As you perhaps read on my other blog, I've just come back from a very enjoyable and, dare I say it, successful trip to Morocco. The main aim of the trip was probably to photograph desert birds, and we spent a full day and a half on this, mainly in just two locations south of the town of Guelmin. This is somewhere I will definitely be going back to. The first decent situation we managed to create was with Thick-billed Lark, which was very nearly the first bird we saw we stopped the car along the N1. Whereas mine flew off never to be refound, Mick found a pair at the edge of a tilled strip where it had been carved out of the desert - what the local people hoped to grow I have no idea, but although there was nothing immediately obvious, the birds were sticking around this area.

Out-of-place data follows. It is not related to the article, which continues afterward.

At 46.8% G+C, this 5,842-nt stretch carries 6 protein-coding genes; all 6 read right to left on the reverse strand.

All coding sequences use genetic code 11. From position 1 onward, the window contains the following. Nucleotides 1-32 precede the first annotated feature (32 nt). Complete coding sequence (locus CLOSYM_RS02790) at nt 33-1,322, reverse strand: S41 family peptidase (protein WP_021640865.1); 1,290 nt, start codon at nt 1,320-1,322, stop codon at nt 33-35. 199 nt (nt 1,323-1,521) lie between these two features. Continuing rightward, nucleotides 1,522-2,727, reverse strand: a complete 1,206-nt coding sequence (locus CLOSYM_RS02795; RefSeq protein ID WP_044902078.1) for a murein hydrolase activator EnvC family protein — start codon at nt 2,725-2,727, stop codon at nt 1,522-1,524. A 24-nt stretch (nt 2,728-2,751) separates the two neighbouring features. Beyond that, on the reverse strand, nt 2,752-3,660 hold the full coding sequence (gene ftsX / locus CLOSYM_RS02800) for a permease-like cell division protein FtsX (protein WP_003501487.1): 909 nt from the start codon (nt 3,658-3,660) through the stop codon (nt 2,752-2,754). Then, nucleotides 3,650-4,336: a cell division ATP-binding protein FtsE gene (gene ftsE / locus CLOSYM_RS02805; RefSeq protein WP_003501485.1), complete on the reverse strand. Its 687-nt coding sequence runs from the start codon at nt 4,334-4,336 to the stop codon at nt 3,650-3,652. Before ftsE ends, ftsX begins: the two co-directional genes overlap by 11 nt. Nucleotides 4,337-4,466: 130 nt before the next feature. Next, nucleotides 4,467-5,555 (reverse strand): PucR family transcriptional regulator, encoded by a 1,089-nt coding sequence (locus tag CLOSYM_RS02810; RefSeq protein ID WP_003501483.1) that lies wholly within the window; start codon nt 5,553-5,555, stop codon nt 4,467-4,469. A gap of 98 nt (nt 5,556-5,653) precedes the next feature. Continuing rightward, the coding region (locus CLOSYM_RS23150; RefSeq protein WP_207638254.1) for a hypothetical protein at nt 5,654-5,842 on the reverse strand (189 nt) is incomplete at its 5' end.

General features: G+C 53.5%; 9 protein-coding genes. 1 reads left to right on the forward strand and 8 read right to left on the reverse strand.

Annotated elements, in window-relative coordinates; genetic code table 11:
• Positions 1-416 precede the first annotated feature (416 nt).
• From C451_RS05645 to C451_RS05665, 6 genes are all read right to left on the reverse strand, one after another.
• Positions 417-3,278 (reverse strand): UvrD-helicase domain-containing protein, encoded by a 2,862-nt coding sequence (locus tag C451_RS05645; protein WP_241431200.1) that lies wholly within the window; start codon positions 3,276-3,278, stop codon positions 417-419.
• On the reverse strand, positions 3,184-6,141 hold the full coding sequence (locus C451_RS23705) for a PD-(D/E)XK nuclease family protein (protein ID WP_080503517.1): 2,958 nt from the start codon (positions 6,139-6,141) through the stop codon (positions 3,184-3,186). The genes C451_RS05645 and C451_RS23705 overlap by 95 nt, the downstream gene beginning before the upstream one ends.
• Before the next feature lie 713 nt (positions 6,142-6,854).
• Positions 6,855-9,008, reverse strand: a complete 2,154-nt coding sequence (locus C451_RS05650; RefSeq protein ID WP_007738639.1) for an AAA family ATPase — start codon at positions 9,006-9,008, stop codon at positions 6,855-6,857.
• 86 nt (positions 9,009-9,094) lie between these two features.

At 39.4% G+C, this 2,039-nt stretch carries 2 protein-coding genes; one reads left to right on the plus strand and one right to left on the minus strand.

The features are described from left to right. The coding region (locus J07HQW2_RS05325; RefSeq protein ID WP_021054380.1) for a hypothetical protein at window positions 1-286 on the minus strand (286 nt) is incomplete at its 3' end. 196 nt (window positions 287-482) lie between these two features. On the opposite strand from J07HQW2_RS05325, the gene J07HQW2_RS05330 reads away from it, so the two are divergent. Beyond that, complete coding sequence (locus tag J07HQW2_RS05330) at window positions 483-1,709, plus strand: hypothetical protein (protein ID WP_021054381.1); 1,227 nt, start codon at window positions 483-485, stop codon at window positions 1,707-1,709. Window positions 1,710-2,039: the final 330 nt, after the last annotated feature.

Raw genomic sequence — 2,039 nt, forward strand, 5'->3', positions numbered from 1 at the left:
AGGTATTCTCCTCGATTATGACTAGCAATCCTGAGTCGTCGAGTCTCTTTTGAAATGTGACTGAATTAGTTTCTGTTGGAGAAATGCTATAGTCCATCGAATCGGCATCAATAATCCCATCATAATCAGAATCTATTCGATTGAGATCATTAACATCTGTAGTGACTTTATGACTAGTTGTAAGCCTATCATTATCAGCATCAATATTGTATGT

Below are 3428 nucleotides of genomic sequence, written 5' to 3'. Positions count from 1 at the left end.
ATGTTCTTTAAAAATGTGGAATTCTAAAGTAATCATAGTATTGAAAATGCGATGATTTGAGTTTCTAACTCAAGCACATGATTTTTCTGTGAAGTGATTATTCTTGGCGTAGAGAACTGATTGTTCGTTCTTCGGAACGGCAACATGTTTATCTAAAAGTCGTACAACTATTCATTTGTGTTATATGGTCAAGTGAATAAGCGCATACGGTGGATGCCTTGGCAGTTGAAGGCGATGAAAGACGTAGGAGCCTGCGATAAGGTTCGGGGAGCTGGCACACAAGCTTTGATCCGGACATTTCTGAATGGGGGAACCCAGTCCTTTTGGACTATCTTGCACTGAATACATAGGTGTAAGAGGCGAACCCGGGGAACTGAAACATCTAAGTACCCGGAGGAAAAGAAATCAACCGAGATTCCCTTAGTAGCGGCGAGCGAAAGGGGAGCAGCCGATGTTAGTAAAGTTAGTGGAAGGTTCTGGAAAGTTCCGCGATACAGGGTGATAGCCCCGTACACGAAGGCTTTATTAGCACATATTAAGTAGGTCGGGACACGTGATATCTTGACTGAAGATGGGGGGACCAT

We set up a few rocks for perches and started the vigil. The male wandered off quite quickly, but with patience (we were probably at it for a couple of hours on just this pair as they fed alongside a "field") we got a few decent images of him as well. The day was quite windy, with broken cloud cover, so although I started off in manual mode, it became apparent that the ever-changing light would be better dealt with in AV (Canon's aperture priority) mode. The light was nice under the clouds, and so most images seen below were taken at f8 with shutter speeds ranging from 1/1000s to 1/2500s, mostly at ISO 640 to keep myself in four figures. I used my trusty monopod, which was incredibly useful for supporting and panning to follow these often quick-moving birds around. We saw a few more of these species over the next day and a half, but never really bothered trying to get more on them as we knew we had done pretty well first time around and there were many other things we wanted to do.
Thick-billed Lark was high on our list of targets, so to have all of these images safely tucked away on the cameras by mid-morning on day two (day one spent travelling) was a great start.